The party was held in a well-to-do, snow-covered Chicago suburb full of grand two-story homes. As soon as I walked in the door I understood why Mickie might have been trepidatious. I was the only white guy there.
Everyone was friendly enough, but you could not help but feel a certain tension. This was 1970. Martin Luther King had been assassinated barely two years before. There had been race riots across the country. America was a much different place back then—a fact I should have been a lot more aware of than I was.
Still, everyone was friendly, and the evening seemed to be unfolding pleasantly. Then a well-dressed, middle-aged man sauntered over and said something about Mickie. I didn’t think I had heard him properly. Must be nice, me being a white man out with a black woman. Something like that. Then he got nastier, always in a friendly tone, but increasingly unpleasant. I tried to move away. He followed me. Mickie tensed, but she said nothing. In fact, no one said anything. No one tried to stop the guy. It was just me and him.
To say I was unprepared for this verbal assault is to severely understate the case. I was aware that I had been transported out into the suburbs with no idea where I was, and with no car. Mickie and I were trapped in a house full of people I didn’t know, with no means of escape.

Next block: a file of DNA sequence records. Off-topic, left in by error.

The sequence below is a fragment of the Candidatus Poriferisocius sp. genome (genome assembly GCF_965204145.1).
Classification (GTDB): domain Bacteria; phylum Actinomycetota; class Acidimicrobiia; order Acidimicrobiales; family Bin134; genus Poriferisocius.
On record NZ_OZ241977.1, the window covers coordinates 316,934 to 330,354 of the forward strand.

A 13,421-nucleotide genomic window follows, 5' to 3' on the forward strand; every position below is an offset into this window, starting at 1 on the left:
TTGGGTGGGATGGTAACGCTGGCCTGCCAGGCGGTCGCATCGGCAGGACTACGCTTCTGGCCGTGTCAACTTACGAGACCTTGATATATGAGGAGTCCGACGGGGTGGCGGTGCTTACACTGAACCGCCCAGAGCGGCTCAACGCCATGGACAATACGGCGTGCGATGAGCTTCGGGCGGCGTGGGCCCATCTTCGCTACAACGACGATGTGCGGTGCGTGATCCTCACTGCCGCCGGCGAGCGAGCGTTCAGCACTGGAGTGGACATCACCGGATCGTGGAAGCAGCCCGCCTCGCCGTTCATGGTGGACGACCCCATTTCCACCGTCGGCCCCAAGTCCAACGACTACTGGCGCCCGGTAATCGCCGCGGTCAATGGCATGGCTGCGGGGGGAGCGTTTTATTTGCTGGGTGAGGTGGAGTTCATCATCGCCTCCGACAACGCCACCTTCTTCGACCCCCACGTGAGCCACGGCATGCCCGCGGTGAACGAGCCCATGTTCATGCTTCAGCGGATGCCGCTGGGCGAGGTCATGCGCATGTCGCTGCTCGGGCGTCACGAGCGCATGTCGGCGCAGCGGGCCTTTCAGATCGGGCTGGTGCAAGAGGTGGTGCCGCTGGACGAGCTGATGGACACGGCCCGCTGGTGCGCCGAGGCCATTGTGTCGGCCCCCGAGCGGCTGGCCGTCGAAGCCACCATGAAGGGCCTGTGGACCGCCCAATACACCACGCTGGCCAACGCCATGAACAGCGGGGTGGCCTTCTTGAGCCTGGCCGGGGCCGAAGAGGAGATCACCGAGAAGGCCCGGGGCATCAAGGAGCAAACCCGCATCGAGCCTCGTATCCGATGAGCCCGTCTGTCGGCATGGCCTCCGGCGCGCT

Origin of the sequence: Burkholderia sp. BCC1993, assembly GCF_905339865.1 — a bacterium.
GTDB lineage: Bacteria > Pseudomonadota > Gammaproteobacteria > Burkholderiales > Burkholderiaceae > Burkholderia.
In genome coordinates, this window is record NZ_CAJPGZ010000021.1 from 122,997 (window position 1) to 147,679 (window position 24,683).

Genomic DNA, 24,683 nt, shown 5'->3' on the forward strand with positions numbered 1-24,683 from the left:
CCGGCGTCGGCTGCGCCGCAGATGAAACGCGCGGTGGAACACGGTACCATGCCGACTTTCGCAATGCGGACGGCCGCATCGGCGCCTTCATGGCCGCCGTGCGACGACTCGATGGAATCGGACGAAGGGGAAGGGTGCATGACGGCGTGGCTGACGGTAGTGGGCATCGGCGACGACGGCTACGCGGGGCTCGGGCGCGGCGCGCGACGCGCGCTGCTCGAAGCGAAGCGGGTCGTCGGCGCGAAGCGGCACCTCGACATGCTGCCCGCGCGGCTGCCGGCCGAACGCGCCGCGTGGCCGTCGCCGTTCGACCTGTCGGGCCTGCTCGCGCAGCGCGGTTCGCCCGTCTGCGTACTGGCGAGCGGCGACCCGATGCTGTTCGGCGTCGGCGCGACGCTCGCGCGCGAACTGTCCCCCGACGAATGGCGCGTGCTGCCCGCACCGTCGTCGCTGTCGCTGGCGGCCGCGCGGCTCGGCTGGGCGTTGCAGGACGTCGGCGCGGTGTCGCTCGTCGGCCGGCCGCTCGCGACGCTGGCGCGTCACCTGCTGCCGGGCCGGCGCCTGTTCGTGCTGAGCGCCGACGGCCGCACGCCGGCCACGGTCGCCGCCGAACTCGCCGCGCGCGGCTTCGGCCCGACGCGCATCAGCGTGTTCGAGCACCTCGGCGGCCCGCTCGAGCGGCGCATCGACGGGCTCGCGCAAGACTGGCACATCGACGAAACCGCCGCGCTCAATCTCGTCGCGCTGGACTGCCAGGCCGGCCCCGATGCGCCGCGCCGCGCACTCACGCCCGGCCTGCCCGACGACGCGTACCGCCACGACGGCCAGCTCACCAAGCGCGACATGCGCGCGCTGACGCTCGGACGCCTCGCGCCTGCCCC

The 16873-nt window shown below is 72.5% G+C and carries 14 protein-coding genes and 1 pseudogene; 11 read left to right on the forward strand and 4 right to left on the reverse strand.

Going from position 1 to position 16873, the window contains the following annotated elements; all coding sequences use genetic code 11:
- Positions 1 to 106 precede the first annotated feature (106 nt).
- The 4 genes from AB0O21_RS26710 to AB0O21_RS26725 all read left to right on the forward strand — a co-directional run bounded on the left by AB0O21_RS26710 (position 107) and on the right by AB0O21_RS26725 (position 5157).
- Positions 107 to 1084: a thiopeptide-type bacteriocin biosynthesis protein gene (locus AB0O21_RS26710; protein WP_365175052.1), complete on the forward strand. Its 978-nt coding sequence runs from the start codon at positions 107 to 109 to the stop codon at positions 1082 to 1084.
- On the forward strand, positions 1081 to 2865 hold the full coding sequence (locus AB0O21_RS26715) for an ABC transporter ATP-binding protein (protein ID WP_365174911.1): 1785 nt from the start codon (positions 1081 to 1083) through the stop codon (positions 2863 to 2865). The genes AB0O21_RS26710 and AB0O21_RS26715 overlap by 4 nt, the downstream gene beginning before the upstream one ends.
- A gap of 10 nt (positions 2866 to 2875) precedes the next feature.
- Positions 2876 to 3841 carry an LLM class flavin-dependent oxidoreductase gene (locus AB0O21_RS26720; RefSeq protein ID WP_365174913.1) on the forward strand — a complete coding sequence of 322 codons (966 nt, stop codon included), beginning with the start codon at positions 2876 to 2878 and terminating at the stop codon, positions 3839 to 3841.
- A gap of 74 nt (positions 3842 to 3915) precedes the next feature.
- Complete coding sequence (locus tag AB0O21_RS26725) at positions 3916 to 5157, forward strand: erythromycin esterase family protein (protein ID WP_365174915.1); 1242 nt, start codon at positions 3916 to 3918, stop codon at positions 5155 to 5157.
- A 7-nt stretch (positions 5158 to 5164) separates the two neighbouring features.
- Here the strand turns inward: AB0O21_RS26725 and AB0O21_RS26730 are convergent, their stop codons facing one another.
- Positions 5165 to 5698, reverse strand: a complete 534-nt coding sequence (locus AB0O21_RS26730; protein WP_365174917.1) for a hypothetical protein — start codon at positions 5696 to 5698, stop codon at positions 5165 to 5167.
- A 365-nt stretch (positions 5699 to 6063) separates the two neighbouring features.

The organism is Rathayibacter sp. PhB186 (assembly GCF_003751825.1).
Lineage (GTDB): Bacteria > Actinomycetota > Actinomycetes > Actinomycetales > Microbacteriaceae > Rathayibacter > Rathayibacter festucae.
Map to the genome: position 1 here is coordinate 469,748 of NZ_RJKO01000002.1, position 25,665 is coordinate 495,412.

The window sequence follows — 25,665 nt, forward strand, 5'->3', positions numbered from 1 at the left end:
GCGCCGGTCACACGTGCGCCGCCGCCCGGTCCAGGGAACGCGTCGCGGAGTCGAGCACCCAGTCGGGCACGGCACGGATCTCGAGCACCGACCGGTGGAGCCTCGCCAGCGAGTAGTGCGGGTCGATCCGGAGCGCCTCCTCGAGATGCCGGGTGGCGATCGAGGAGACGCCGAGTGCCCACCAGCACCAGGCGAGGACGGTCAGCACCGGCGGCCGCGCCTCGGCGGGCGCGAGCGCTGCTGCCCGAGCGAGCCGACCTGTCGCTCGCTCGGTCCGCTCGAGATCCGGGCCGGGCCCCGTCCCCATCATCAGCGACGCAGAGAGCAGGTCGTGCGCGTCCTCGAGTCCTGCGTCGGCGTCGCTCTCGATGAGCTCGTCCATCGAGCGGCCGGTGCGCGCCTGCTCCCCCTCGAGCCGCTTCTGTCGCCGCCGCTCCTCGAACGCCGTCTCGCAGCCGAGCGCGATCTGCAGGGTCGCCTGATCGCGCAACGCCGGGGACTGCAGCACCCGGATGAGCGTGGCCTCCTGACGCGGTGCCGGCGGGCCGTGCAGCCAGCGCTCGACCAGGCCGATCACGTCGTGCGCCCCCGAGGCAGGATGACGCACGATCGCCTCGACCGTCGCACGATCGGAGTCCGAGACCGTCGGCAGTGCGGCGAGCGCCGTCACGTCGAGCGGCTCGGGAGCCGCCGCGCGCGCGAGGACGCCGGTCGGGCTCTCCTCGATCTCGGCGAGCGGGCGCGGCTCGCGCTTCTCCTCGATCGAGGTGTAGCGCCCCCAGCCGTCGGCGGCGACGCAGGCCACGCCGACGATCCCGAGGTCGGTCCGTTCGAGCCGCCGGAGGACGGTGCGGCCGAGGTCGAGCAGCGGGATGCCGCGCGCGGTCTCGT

Finally, the people who brought us decided to leave. Mickie no longer seemed present. Her face had become a lovely mask, showing nothing. I was numb. No one spoke on the way back into town.
They dropped me off at my hotel and then drove Mickie home. I spent a sleepless night playing out scenarios that had me responding to the confrontation a whole lot better than I actually had.
The next morning, I called Mickie’s apartment. No answer. Then came a knock on the door. I opened it to find her standing there looking perplexed. She wanted to talk. She came in and sat down and said she was distressed about what happened the previous night. She was particularly upset by the way I handled it. “Why didn’t you do something?” she demanded. I was stunned. What was I supposed to have done?
“You should have done something,” she insisted.